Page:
[0061] As another example of a practical application of the disclosed system, in construction or factory environments, there is an opportunity to use the deployable airbags or strategic limb actuation o the exosuit to prevent or lessen injuries suffered from falls or collisions with moving parts or machines.

[0062] Based on the teachings, one skilled in the art should appreciate that the scope of the present disclosure is intended to cover any aspect of the present disclosure, whether implemented independently of or combined with any other aspect of the present disclosure. For example, an apparatus may be implemented or a method may be practiced using any number of the aspects set forth. In addition, the scope of the present disclosure is intended to cover such an apparatus or method practiced using other structure, functionality, or structure and functionality in addition to, or other than the various aspects of the present disclosure set forth. It should be understood that any aspect of the present disclosure may be embodied by one or more elements of a claim.

[0063] The word “exemplary” is used herein to mean “serving as an example, instance, or illustration.” Any aspect described herein as “exemplary” is not necessarily to be construed as preferred or advantageous over other aspects.

[0064] Although particular aspects are described herein, many variations and permutations of these aspects fall within the scope of the present disclosure. Although some benefits and advantages of the preferred aspects are mentioned, the scope of the present disclosure is not intended to be limited to particular benefits, uses or objectives. Rather, aspects of the present disclosure are intended to be broadly applicable to different technologies, system configurations, networks and protocols, some of which are illustrated by way of example in the figures and in the following description of the preferred aspects. The detailed description and drawings are merely illustrative of the present disclosure rather than limiting, the scope of the present disclosure being defined by the appended claims and equivalents thereof.

[0065] As used herein, the term “determining” encompasses a wide variety of actions. For example, “determining” may include calculating, computing, processing, deriving, investigating, looking up (e.g., looking up in a table, a database or another data structure), ascertaining and the like. Additionally, “determining” may include receiving (e.g., receiving information), accessing (e.g., accessing data in a memory) and the like. Furthermore, “determining” may include resolving, selecting, choosing, establishing, and the like.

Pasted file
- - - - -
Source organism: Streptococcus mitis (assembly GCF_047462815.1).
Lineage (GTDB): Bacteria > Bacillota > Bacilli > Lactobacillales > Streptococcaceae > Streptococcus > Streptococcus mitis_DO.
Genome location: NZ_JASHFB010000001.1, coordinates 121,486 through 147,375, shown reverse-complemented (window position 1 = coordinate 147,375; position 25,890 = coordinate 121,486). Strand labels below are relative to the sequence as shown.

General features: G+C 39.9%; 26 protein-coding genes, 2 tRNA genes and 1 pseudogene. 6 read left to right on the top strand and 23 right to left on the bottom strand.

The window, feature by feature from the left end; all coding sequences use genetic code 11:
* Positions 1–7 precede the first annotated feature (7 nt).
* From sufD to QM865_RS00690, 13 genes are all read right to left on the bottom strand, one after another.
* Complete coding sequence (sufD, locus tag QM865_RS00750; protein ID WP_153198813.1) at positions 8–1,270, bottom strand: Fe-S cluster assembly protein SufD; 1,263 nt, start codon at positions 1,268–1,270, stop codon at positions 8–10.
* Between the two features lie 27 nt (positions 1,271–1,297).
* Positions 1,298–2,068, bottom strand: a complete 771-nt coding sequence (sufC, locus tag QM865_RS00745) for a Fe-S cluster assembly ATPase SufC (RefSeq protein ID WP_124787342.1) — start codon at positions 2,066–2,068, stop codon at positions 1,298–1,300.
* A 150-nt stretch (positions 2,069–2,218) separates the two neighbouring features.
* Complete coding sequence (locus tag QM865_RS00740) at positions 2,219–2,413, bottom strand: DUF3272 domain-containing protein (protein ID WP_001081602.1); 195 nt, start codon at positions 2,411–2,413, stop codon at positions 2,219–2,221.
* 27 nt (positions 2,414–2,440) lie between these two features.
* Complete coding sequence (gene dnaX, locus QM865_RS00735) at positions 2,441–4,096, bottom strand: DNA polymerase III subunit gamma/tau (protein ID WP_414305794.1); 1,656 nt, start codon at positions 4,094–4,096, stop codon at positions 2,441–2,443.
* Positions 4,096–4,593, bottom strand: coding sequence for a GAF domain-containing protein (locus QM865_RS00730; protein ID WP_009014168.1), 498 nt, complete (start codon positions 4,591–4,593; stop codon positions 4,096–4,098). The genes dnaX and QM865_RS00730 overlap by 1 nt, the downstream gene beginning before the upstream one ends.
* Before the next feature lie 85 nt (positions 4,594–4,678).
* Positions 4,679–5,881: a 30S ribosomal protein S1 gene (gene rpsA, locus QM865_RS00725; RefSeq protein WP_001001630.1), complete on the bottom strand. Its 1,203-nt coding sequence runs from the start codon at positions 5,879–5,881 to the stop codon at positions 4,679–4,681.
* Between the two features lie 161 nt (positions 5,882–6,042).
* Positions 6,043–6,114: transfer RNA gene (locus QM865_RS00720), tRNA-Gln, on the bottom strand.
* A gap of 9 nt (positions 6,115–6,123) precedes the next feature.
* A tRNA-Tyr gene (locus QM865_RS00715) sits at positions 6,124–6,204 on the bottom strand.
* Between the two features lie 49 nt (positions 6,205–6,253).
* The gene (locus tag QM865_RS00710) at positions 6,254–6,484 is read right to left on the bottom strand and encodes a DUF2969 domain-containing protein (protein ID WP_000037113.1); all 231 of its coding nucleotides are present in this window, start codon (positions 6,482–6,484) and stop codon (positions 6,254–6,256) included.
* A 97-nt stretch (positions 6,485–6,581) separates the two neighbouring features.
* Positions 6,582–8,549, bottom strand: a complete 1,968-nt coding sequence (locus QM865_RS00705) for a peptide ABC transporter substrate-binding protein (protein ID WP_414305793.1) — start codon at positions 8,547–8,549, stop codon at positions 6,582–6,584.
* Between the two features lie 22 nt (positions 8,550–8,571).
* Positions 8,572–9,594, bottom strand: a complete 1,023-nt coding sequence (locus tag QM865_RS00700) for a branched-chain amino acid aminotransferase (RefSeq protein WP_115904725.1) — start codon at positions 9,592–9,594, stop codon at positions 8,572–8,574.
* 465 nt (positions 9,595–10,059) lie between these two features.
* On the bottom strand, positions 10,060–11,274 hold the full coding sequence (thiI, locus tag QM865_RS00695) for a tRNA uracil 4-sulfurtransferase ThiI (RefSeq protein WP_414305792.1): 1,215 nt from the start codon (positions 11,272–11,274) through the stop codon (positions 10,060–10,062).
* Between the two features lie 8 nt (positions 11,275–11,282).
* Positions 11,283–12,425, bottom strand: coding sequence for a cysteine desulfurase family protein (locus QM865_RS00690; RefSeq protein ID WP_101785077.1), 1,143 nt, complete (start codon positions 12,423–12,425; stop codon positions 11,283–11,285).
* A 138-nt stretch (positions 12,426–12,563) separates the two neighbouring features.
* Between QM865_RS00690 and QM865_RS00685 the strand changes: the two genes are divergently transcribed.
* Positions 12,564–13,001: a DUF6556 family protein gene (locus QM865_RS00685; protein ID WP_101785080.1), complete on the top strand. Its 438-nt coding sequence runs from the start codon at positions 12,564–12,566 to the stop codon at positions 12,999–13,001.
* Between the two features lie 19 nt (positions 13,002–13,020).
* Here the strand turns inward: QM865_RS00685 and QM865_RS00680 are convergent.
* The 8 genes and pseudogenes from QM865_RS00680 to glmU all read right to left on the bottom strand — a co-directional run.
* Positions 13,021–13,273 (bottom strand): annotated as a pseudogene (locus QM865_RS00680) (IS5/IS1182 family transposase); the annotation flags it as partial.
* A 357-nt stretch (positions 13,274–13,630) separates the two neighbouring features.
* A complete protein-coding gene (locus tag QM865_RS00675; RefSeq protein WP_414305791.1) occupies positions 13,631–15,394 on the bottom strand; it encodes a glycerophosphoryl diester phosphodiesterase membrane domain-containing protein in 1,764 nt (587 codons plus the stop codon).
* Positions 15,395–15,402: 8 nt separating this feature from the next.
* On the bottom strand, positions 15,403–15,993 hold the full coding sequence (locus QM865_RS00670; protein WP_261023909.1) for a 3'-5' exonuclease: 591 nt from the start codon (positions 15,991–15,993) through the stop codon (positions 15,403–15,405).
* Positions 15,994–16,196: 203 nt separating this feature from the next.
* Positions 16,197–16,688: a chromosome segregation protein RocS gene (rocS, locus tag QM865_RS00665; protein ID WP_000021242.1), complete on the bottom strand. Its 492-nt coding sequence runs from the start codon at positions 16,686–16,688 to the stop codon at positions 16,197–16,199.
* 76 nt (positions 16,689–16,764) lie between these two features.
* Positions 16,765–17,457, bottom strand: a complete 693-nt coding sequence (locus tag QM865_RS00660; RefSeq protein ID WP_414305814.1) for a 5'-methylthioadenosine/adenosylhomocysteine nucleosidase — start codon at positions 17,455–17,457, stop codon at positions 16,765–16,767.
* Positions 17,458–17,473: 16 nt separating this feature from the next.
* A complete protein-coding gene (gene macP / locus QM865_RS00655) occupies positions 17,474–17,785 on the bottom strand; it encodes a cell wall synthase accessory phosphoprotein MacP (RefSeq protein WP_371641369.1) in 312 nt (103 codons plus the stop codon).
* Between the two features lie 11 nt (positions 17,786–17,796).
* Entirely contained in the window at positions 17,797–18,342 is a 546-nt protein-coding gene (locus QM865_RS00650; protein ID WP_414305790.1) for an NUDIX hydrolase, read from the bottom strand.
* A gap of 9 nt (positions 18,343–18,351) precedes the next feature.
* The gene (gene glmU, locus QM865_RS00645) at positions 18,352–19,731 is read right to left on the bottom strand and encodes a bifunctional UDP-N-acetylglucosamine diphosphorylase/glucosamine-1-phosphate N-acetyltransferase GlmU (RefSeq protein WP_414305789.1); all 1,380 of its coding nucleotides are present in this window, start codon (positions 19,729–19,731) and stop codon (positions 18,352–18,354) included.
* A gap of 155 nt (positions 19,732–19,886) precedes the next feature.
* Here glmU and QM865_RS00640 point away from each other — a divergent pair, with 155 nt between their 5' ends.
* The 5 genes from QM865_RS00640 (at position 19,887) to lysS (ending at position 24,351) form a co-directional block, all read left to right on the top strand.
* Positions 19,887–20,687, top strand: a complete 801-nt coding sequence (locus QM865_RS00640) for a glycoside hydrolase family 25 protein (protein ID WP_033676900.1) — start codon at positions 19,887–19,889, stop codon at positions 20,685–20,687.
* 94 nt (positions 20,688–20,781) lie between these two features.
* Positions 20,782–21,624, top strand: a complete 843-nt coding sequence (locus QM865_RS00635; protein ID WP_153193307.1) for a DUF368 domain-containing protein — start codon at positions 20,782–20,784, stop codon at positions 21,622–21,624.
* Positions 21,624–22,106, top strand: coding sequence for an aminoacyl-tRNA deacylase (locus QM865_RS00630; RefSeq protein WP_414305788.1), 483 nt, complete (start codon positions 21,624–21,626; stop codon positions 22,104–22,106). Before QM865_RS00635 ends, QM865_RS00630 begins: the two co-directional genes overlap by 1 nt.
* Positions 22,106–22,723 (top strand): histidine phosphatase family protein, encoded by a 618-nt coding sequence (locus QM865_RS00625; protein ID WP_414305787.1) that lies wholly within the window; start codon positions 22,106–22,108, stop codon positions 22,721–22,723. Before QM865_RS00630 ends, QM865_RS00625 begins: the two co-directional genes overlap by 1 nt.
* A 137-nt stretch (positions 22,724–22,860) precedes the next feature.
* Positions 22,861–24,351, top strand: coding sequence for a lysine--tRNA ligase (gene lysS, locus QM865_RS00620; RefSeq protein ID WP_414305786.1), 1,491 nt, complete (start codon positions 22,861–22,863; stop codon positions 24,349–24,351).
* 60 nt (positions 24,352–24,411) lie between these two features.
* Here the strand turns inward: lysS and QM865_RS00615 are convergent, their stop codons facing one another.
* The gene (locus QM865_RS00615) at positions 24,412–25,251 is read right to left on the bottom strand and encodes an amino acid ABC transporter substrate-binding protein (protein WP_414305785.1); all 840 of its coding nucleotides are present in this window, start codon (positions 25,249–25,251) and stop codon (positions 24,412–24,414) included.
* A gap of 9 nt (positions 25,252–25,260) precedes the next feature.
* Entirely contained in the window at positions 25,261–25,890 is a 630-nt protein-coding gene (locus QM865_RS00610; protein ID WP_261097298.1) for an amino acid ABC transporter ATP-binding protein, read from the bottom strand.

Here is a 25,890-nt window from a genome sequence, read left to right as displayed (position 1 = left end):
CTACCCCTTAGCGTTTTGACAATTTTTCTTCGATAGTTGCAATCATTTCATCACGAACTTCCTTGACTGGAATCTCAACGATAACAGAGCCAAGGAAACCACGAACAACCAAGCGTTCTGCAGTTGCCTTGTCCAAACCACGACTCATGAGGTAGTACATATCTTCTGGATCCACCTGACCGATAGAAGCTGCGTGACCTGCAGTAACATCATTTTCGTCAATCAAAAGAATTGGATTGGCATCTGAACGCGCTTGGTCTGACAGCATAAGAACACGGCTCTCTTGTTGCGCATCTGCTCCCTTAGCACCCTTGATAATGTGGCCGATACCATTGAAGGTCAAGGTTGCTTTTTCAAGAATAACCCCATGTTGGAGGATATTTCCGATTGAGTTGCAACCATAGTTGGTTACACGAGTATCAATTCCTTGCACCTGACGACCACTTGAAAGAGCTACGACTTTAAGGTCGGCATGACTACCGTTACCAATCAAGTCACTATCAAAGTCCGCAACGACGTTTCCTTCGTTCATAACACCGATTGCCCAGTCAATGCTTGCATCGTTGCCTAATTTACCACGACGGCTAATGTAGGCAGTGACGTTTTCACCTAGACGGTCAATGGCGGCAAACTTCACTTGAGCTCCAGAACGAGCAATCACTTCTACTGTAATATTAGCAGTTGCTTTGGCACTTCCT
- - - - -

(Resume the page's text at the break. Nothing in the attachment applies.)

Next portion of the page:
[0066] As used herein, a phrase referring to “at least one of’ a list of items refers to any combination of those items, including single members. As an example, “at least one of: a, b, or c” is intended to cover: a, b, c, a-b, a-c, b-c, and a-b-c.

[0067] The various illustrative logical blocks, modules and circuits described in connection with the present disclosure may be implemented or performed with a processor specially configured to perform the functions discussed in the present disclosure. The processor may be a neural network processor, a digital signal processor (DSP), an application specific integrated circuit (ASIC), a field programmable gate array signal (FPGA) or other programmable logic device (PLD), discrete gate or transistor logic, discrete hardware components or any combination thereof designed to perform the functions described herein. Alternatively, the processing system may comprise one or more neuromorphic processors for implementing the neuron models and models of neural systems described herein. The processor may be a microprocessor, controller, microcontroller, or state machine specially configured as described herein. A processor may also be implemented as a combination of computing devices, e.g., a combination of a DSP and a microprocessor, a plurality of microprocessors, one or more microprocessors in conjunction with a DSP core, or such other special configuration, as described herein.

[0068] The steps of a method or algorithm described in connection with the present disclosure may be embodied directly in hardware, in a software module executed by a processor, or in a combination of the two. A software module may reside in storage or machine readable medium, including random access memory (RAM), read only memory (ROM), flash memory, erasable programmable read-only memory (EPROM), electrically erasable programmable read-only memory (EEPROM), registers, a hard disk, a removable disk, a CD-ROM or other optical disk storage, magnetic disk storage or other magnetic storage devices, or any other medium that can be used to carry or store desired program code in the form of instructions or data structures and that can be accessed by a computer. A software module may comprise a single instruction, or many instructions, and may be distributed over several different code segments, among different programs, and across multiple storage media. A storage medium may be coupled to a processor such that the processor can read information from, and write information to, the storage medium. In the alternative, the storage medium may be integral to the processor.

[0069] The methods disclosed herein comprise one or more steps or actions for achieving the described method. The method steps and/or actions may be interchanged with one another without departing from the scope of the claims. In other words, unless a specific order of steps or actions is specified, the order and/or use of specific steps and/or actions may be modified without departing from the scope of the claims.